God, Inc.: Hobby Lobby and Religious Freedom
32 Pages Posted: 10 Mar 2015
Date Written: January 15, 2015
In Burwell v. Hobby Lobby Stores, Inc., the United States Supreme Court considered whether Department of Health and Human Services ("HHS") regulations requiring employers to provide their female employees with no-cost access to contraception violate the Religious Freedom Restoration Act ("RFRA"), as applied to closely held corporations. Enacted in 1993, RFRA was Congress’s reaction to the Supreme Court's decision in Employment Division v. Smith. RFRA's purpose was to restore the compelling interest test established by the Court in Sherbert v. Verner and Wisconsin v. Yoder. Beginning with Sherbert and continuing with Yoder, the Supreme Court developed a test that required courts to determine whether a governmental action was a substantial burden on a person's sincere religious beliefs; and if so, whether that action was in furtherance of a compelling government interest. Although RFRA unquestionably applied to non-profit organizations, appellate courts split on whether RFRA's protection extended to for-profit corporations. In Hobby Lobby, a divided Court held that closely held, for-profit corporations were "persons" eligible for protection under RFRA; and that the HHS regulations requiring employers to provide their female employees with no-cost access to contraception violated RFRA. As this Note will show, recognizing RPRA protection for closely-held, for-profit corporations is consistent with statutory text, a logical extension of the Court's prior cases, and consistent with legislative history.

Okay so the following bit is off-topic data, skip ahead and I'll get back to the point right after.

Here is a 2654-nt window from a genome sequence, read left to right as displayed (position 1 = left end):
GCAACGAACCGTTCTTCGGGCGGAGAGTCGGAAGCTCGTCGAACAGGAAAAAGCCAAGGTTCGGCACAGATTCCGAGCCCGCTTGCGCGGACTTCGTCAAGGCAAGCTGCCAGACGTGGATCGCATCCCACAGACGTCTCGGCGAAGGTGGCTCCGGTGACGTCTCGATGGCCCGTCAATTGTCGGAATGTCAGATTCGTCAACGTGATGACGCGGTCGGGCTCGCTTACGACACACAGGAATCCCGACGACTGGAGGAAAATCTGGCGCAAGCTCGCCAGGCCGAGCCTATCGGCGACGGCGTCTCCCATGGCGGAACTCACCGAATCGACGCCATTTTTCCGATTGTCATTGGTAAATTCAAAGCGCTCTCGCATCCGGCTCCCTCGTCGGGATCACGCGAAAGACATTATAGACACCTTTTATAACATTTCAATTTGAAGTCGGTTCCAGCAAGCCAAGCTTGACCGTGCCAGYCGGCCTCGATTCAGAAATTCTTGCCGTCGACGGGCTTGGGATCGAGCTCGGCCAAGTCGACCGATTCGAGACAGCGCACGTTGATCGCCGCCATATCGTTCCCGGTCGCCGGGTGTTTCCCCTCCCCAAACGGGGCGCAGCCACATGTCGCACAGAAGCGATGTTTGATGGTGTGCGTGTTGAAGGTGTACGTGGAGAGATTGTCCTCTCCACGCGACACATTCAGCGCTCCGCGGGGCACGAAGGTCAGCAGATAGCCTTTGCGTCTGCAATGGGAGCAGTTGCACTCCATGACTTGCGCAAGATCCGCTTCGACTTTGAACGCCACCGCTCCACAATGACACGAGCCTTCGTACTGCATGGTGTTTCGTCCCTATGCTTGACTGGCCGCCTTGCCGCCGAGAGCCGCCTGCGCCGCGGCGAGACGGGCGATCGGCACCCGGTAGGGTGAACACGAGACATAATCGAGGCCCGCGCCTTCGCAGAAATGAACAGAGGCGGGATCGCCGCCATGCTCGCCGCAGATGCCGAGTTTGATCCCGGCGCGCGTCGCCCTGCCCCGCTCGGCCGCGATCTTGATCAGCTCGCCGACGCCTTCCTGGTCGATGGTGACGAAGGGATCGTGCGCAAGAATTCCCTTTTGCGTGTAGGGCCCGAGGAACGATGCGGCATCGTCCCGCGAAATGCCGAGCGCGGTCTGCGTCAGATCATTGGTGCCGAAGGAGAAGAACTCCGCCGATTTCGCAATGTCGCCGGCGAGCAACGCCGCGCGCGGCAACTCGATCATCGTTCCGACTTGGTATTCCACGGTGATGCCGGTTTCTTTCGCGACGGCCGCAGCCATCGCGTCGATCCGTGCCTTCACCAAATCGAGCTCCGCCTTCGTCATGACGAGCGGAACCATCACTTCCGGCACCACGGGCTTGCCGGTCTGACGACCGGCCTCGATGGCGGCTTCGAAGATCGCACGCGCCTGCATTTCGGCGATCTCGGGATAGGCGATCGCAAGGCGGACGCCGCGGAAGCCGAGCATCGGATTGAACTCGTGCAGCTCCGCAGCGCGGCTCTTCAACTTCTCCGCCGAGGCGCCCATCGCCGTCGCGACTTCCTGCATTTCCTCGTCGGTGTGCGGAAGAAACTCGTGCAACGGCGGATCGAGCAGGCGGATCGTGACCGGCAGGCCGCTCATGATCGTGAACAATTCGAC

Keywords: Hobby Lobby, religious freedom, RFRA
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